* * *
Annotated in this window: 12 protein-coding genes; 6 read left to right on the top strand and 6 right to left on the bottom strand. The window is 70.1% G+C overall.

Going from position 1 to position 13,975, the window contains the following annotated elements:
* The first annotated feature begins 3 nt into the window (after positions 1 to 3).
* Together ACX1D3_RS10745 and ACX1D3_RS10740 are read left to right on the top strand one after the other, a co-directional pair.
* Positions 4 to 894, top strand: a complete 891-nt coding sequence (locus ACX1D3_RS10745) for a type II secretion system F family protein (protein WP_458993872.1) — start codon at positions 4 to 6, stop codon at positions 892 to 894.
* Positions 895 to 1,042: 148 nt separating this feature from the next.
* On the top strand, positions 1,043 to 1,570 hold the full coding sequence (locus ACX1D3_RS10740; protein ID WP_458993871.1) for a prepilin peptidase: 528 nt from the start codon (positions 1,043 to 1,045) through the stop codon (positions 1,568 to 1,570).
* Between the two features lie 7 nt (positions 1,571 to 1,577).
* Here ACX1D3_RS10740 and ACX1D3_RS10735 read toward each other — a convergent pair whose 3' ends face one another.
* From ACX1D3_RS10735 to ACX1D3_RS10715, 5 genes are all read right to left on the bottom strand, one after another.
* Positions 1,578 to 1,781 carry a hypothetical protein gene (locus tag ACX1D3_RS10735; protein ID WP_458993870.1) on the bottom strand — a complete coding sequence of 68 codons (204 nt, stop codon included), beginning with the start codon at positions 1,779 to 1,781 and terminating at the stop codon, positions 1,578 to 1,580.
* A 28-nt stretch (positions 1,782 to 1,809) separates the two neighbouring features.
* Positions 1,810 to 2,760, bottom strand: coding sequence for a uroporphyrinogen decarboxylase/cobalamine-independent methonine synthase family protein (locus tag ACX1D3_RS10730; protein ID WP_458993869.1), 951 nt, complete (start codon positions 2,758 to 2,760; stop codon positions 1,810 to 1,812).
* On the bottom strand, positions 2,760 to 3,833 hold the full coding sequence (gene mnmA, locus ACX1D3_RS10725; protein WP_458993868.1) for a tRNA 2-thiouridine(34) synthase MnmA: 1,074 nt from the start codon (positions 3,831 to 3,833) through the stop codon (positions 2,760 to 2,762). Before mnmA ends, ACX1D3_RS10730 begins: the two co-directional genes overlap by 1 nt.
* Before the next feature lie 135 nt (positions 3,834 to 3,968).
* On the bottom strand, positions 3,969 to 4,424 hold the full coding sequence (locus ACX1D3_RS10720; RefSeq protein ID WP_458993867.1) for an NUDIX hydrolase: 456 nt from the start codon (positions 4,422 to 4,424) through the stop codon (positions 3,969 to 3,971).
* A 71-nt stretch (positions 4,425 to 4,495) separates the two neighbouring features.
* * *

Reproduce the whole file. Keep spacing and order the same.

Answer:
Annotated in this window: 12 protein-coding genes; 6 read left to right on the top strand and 6 right to left on the bottom strand. The window is 70.1% G+C overall.

Going from position 1 to position 13,975, the window contains the following annotated elements:
* The first annotated feature begins 3 nt into the window (after positions 1 to 3).
* Together ACX1D3_RS10745 and ACX1D3_RS10740 are read left to right on the top strand one after the other, a co-directional pair.
* Positions 4 to 894, top strand: a complete 891-nt coding sequence (locus ACX1D3_RS10745) for a type II secretion system F family protein (protein WP_458993872.1) — start codon at positions 4 to 6, stop codon at positions 892 to 894.
* Positions 895 to 1,042: 148 nt separating this feature from the next.
* On the top strand, positions 1,043 to 1,570 hold the full coding sequence (locus ACX1D3_RS10740; protein ID WP_458993871.1) for a prepilin peptidase: 528 nt from the start codon (positions 1,043 to 1,045) through the stop codon (positions 1,568 to 1,570).
* Between the two features lie 7 nt (positions 1,571 to 1,577).
* Here ACX1D3_RS10740 and ACX1D3_RS10735 read toward each other — a convergent pair whose 3' ends face one another.
* From ACX1D3_RS10735 to ACX1D3_RS10715, 5 genes are all read right to left on the bottom strand, one after another.
* Positions 1,578 to 1,781 carry a hypothetical protein gene (locus tag ACX1D3_RS10735; protein ID WP_458993870.1) on the bottom strand — a complete coding sequence of 68 codons (204 nt, stop codon included), beginning with the start codon at positions 1,779 to 1,781 and terminating at the stop codon, positions 1,578 to 1,580.
* A 28-nt stretch (positions 1,782 to 1,809) separates the two neighbouring features.
* Positions 1,810 to 2,760, bottom strand: coding sequence for a uroporphyrinogen decarboxylase/cobalamine-independent methonine synthase family protein (locus tag ACX1D3_RS10730; protein ID WP_458993869.1), 951 nt, complete (start codon positions 2,758 to 2,760; stop codon positions 1,810 to 1,812).
* On the bottom strand, positions 2,760 to 3,833 hold the full coding sequence (gene mnmA, locus ACX1D3_RS10725; protein WP_458993868.1) for a tRNA 2-thiouridine(34) synthase MnmA: 1,074 nt from the start codon (positions 3,831 to 3,833) through the stop codon (positions 2,760 to 2,762). Before mnmA ends, ACX1D3_RS10730 begins: the two co-directional genes overlap by 1 nt.
* Before the next feature lie 135 nt (positions 3,834 to 3,968).
* On the bottom strand, positions 3,969 to 4,424 hold the full coding sequence (locus ACX1D3_RS10720; RefSeq protein ID WP_458993867.1) for an NUDIX hydrolase: 456 nt from the start codon (positions 4,422 to 4,424) through the stop codon (positions 3,969 to 3,971).
* A 71-nt stretch (positions 4,425 to 4,495) separates the two neighbouring features.